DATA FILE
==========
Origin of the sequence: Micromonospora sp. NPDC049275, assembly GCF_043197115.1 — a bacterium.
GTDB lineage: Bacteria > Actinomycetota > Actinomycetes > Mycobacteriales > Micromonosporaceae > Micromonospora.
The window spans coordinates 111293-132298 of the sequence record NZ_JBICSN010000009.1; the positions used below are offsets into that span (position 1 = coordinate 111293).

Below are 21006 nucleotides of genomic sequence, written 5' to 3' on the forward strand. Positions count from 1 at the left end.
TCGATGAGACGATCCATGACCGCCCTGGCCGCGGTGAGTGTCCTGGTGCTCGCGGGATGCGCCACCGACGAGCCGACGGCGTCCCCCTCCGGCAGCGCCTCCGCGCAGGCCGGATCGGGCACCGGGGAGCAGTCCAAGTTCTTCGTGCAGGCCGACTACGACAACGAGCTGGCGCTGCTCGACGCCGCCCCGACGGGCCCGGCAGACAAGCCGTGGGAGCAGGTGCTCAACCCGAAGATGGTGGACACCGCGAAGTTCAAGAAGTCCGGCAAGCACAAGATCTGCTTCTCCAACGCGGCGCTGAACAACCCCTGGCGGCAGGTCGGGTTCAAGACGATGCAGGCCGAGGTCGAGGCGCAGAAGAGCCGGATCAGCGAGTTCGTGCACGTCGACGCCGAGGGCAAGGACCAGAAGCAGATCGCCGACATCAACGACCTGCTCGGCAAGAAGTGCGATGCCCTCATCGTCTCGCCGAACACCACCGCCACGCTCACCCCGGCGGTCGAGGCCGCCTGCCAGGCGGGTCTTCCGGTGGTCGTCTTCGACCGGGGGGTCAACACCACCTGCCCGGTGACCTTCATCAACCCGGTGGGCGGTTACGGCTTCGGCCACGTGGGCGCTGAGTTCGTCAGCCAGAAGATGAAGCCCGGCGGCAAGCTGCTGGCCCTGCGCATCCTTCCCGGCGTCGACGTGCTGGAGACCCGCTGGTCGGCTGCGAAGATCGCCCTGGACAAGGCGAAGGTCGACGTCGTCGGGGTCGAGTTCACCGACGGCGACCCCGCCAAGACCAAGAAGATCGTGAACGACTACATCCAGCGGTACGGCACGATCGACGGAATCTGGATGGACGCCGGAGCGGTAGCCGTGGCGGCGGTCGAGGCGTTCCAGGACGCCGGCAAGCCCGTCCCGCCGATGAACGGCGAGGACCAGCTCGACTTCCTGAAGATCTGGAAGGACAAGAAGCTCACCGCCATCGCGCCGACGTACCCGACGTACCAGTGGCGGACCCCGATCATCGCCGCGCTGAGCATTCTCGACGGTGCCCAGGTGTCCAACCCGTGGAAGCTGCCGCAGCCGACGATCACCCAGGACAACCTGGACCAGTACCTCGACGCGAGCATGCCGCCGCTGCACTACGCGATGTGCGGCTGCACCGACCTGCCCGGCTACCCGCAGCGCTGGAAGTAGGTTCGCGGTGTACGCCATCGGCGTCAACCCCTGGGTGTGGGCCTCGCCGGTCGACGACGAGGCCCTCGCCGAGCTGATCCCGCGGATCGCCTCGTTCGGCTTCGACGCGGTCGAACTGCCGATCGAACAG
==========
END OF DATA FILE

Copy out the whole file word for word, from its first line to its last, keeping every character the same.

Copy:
Origin of the sequence: Micromonospora sp. NPDC049275, assembly GCF_043197115.1 — a bacterium.
GTDB lineage: Bacteria > Actinomycetota > Actinomycetes > Mycobacteriales > Micromonosporaceae > Micromonospora.
The window spans coordinates 111293-132298 of the sequence record NZ_JBICSN010000009.1; the positions used below are offsets into that span (position 1 = coordinate 111293).

Below are 21006 nucleotides of genomic sequence, written 5' to 3' on the forward strand. Positions count from 1 at the left end.
TCGATGAGACGATCCATGACCGCCCTGGCCGCGGTGAGTGTCCTGGTGCTCGCGGGATGCGCCACCGACGAGCCGACGGCGTCCCCCTCCGGCAGCGCCTCCGCGCAGGCCGGATCGGGCACCGGGGAGCAGTCCAAGTTCTTCGTGCAGGCCGACTACGACAACGAGCTGGCGCTGCTCGACGCCGCCCCGACGGGCCCGGCAGACAAGCCGTGGGAGCAGGTGCTCAACCCGAAGATGGTGGACACCGCGAAGTTCAAGAAGTCCGGCAAGCACAAGATCTGCTTCTCCAACGCGGCGCTGAACAACCCCTGGCGGCAGGTCGGGTTCAAGACGATGCAGGCCGAGGTCGAGGCGCAGAAGAGCCGGATCAGCGAGTTCGTGCACGTCGACGCCGAGGGCAAGGACCAGAAGCAGATCGCCGACATCAACGACCTGCTCGGCAAGAAGTGCGATGCCCTCATCGTCTCGCCGAACACCACCGCCACGCTCACCCCGGCGGTCGAGGCCGCCTGCCAGGCGGGTCTTCCGGTGGTCGTCTTCGACCGGGGGGTCAACACCACCTGCCCGGTGACCTTCATCAACCCGGTGGGCGGTTACGGCTTCGGCCACGTGGGCGCTGAGTTCGTCAGCCAGAAGATGAAGCCCGGCGGCAAGCTGCTGGCCCTGCGCATCCTTCCCGGCGTCGACGTGCTGGAGACCCGCTGGTCGGCTGCGAAGATCGCCCTGGACAAGGCGAAGGTCGACGTCGTCGGGGTCGAGTTCACCGACGGCGACCCCGCCAAGACCAAGAAGATCGTGAACGACTACATCCAGCGGTACGGCACGATCGACGGAATCTGGATGGACGCCGGAGCGGTAGCCGTGGCGGCGGTCGAGGCGTTCCAGGACGCCGGCAAGCCCGTCCCGCCGATGAACGGCGAGGACCAGCTCGACTTCCTGAAGATCTGGAAGGACAAGAAGCTCACCGCCATCGCGCCGACGTACCCGACGTACCAGTGGCGGACCCCGATCATCGCCGCGCTGAGCATTCTCGACGGTGCCCAGGTGTCCAACCCGTGGAAGCTGCCGCAGCCGACGATCACCCAGGACAACCTGGACCAGTACCTCGACGCGAGCATGCCGCCGCTGCACTACGCGATGTGCGGCTGCACCGACCTGCCCGGCTACCCGCAGCGCTGGAAGTAGGTTCGCGGTGTACGCCATCGGCGTCAACCCCTGGGTGTGGGCCTCGCCGGTCGACGACGAGGCCCTCGCCGAGCTGATCCCGCGGATCGCCTCGTTCGGCTTCGACGCGGTCGAACTGCCGATCGAACAG